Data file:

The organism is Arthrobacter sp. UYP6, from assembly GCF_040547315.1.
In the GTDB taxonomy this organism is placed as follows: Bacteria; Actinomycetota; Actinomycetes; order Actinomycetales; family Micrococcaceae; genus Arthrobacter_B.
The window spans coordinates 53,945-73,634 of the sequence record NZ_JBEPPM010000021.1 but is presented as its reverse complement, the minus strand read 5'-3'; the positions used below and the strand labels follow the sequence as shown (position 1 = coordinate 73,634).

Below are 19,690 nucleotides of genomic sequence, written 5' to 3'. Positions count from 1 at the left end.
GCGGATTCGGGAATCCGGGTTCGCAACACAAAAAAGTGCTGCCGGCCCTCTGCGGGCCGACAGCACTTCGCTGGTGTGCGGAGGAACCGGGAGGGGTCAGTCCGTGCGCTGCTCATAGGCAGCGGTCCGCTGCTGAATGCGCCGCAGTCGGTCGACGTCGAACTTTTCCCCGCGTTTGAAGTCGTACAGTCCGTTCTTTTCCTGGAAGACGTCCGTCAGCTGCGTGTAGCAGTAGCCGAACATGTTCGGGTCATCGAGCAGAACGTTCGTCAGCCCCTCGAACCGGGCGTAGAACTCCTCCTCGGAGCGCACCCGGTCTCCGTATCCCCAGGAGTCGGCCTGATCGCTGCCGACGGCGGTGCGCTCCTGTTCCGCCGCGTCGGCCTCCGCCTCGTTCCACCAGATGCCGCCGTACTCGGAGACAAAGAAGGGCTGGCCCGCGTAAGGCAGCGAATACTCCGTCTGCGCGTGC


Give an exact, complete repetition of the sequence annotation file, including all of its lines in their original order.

The organism is Arthrobacter sp. UYP6, from assembly GCF_040547315.1.
In the GTDB taxonomy this organism is placed as follows: Bacteria; Actinomycetota; Actinomycetes; order Actinomycetales; family Micrococcaceae; genus Arthrobacter_B.
The window spans coordinates 53,945-73,634 of the sequence record NZ_JBEPPM010000021.1 but is presented as its reverse complement, the minus strand read 5'-3'; the positions used below and the strand labels follow the sequence as shown (position 1 = coordinate 73,634).

Below are 19,690 nucleotides of genomic sequence, written 5' to 3'. Positions count from 1 at the left end.
GCGGATTCGGGAATCCGGGTTCGCAACACAAAAAAGTGCTGCCGGCCCTCTGCGGGCCGACAGCACTTCGCTGGTGTGCGGAGGAACCGGGAGGGGTCAGTCCGTGCGCTGCTCATAGGCAGCGGTCCGCTGCTGAATGCGCCGCAGTCGGTCGACGTCGAACTTTTCCCCGCGTTTGAAGTCGTACAGTCCGTTCTTTTCCTGGAAGACGTCCGTCAGCTGCGTGTAGCAGTAGCCGAACATGTTCGGGTCATCGAGCAGAACGTTCGTCAGCCCCTCGAACCGGGCGTAGAACTCCTCCTCGGAGCGCACCCGGTCTCCGTATCCCCAGGAGTCGGCCTGATCGCTGCCGACGGCGGTGCGCTCCTGTTCCGCCGCGTCGGCCTCCGCCTCGTTCCACCAGATGCCGCCGTACTCGGAGACAAAGAAGGGCTGGCCCGCGTAAGGCAGCGAATACTCCGTCTGCGCGTGC